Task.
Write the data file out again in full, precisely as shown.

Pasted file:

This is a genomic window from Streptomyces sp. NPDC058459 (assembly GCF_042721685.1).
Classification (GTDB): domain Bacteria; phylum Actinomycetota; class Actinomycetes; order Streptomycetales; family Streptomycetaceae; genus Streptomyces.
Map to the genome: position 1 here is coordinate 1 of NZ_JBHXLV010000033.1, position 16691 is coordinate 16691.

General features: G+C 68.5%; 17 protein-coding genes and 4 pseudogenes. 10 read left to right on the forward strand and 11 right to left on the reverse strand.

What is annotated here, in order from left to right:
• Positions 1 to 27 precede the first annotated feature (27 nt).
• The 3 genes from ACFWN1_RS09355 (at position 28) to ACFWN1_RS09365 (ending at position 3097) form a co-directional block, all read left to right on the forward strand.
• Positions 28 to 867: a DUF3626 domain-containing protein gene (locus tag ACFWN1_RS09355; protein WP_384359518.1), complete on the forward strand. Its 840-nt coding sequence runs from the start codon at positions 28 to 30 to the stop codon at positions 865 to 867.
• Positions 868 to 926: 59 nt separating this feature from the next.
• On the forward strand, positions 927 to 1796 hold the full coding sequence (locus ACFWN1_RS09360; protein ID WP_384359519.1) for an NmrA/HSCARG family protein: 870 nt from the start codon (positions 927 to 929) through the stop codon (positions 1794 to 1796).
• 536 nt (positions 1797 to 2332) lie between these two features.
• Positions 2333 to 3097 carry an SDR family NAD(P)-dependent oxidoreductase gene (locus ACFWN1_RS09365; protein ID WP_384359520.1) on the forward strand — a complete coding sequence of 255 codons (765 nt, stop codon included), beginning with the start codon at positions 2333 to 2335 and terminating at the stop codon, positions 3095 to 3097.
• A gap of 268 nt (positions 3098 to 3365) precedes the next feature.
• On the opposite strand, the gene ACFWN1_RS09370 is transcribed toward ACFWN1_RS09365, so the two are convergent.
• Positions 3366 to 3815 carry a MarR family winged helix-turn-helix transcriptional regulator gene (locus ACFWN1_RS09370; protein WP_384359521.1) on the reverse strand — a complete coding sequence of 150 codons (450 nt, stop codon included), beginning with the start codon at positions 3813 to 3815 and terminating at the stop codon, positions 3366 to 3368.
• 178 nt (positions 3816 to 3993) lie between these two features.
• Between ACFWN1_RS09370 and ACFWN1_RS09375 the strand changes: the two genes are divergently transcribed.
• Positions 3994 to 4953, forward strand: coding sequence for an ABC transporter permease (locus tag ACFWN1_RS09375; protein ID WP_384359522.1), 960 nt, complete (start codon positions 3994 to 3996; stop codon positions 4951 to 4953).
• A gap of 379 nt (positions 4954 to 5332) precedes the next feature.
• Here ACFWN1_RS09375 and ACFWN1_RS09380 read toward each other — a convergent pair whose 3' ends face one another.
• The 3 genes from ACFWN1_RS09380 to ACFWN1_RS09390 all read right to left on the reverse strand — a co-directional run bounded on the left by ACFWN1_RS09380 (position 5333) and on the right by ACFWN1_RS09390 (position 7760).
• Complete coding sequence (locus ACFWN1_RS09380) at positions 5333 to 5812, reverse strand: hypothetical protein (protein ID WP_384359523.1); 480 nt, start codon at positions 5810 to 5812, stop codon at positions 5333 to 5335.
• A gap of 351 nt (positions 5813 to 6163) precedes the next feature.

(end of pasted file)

This is a genomic window from Streptomyces sp. NPDC058459 (assembly GCF_042721685.1).
Classification (GTDB): domain Bacteria; phylum Actinomycetota; class Actinomycetes; order Streptomycetales; family Streptomycetaceae; genus Streptomyces.
Map to the genome: position 1 here is coordinate 1 of NZ_JBHXLV010000033.1, position 16691 is coordinate 16691.

General features: G+C 68.5%; 17 protein-coding genes and 4 pseudogenes. 10 read left to right on the forward strand and 11 right to left on the reverse strand.

What is annotated here, in order from left to right:
• Positions 1 to 27 precede the first annotated feature (27 nt).
• The 3 genes from ACFWN1_RS09355 (at position 28) to ACFWN1_RS09365 (ending at position 3097) form a co-directional block, all read left to right on the forward strand.
• Positions 28 to 867: a DUF3626 domain-containing protein gene (locus tag ACFWN1_RS09355; protein WP_384359518.1), complete on the forward strand. Its 840-nt coding sequence runs from the start codon at positions 28 to 30 to the stop codon at positions 865 to 867.
• Positions 868 to 926: 59 nt separating this feature from the next.
• On the forward strand, positions 927 to 1796 hold the full coding sequence (locus ACFWN1_RS09360; protein ID WP_384359519.1) for an NmrA/HSCARG family protein: 870 nt from the start codon (positions 927 to 929) through the stop codon (positions 1794 to 1796).
• 536 nt (positions 1797 to 2332) lie between these two features.
• Positions 2333 to 3097 carry an SDR family NAD(P)-dependent oxidoreductase gene (locus ACFWN1_RS09365; protein ID WP_384359520.1) on the forward strand — a complete coding sequence of 255 codons (765 nt, stop codon included), beginning with the start codon at positions 2333 to 2335 and terminating at the stop codon, positions 3095 to 3097.
• A gap of 268 nt (positions 3098 to 3365) precedes the next feature.
• On the opposite strand, the gene ACFWN1_RS09370 is transcribed toward ACFWN1_RS09365, so the two are convergent.
• Positions 3366 to 3815 carry a MarR family winged helix-turn-helix transcriptional regulator gene (locus ACFWN1_RS09370; protein WP_384359521.1) on the reverse strand — a complete coding sequence of 150 codons (450 nt, stop codon included), beginning with the start codon at positions 3813 to 3815 and terminating at the stop codon, positions 3366 to 3368.
• 178 nt (positions 3816 to 3993) lie between these two features.
• Between ACFWN1_RS09370 and ACFWN1_RS09375 the strand changes: the two genes are divergently transcribed.
• Positions 3994 to 4953, forward strand: coding sequence for an ABC transporter permease (locus tag ACFWN1_RS09375; protein ID WP_384359522.1), 960 nt, complete (start codon positions 3994 to 3996; stop codon positions 4951 to 4953).
• A gap of 379 nt (positions 4954 to 5332) precedes the next feature.
• Here ACFWN1_RS09375 and ACFWN1_RS09380 read toward each other — a convergent pair whose 3' ends face one another.
• The 3 genes from ACFWN1_RS09380 to ACFWN1_RS09390 all read right to left on the reverse strand — a co-directional run bounded on the left by ACFWN1_RS09380 (position 5333) and on the right by ACFWN1_RS09390 (position 7760).
• Complete coding sequence (locus ACFWN1_RS09380) at positions 5333 to 5812, reverse strand: hypothetical protein (protein ID WP_384359523.1); 480 nt, start codon at positions 5810 to 5812, stop codon at positions 5333 to 5335.
• A gap of 351 nt (positions 5813 to 6163) precedes the next feature.